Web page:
these are the timesdirty beloved



Over twenty months, five hundred and seventy-five letters passed between them. Elizabeth Barrett Browning would later describe her physical improvement over these months as a resurrection, a shedding of the "graveclothes" in which she had allowed her illness and morbidity to dress her. Her family must have felt so too on that day in January, 1846 when she suddenly appeared downstairs: she had hardly been out of her room in six years, and even then only when carried. Eight months later, after she and Browning had eloped to Florence, the men in the family would virtually rebury her: her brothers refused to communicate for years; her father refused forever, returning her letters unopened, rejecting her son, and cutting her from his will. One of the last poems she wrote as Elizabeth Barrett was the sonnet to Browning in which she asks, "How do I love thee?" and then counts the ways; the first poem written in her miracle, second life as Elizabeth Barrett Browning was called "The Runaway Slave" [At Pilgrim's Point].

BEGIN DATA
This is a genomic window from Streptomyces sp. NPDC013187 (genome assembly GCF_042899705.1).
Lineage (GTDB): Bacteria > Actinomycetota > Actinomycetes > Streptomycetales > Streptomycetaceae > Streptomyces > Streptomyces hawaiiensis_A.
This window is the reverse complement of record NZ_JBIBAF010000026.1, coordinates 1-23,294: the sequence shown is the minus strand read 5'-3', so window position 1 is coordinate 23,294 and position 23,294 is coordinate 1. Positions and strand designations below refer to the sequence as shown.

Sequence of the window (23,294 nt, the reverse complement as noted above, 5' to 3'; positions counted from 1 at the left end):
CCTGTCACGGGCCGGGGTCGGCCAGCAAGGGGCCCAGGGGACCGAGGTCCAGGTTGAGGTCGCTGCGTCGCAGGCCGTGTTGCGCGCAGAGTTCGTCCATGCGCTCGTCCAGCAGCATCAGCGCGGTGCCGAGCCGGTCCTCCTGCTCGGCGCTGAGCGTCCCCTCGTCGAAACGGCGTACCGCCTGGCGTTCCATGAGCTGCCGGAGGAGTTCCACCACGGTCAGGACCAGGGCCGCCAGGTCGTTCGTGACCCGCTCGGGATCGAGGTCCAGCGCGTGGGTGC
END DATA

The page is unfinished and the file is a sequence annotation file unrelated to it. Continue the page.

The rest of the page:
Browning, Barrett, Love
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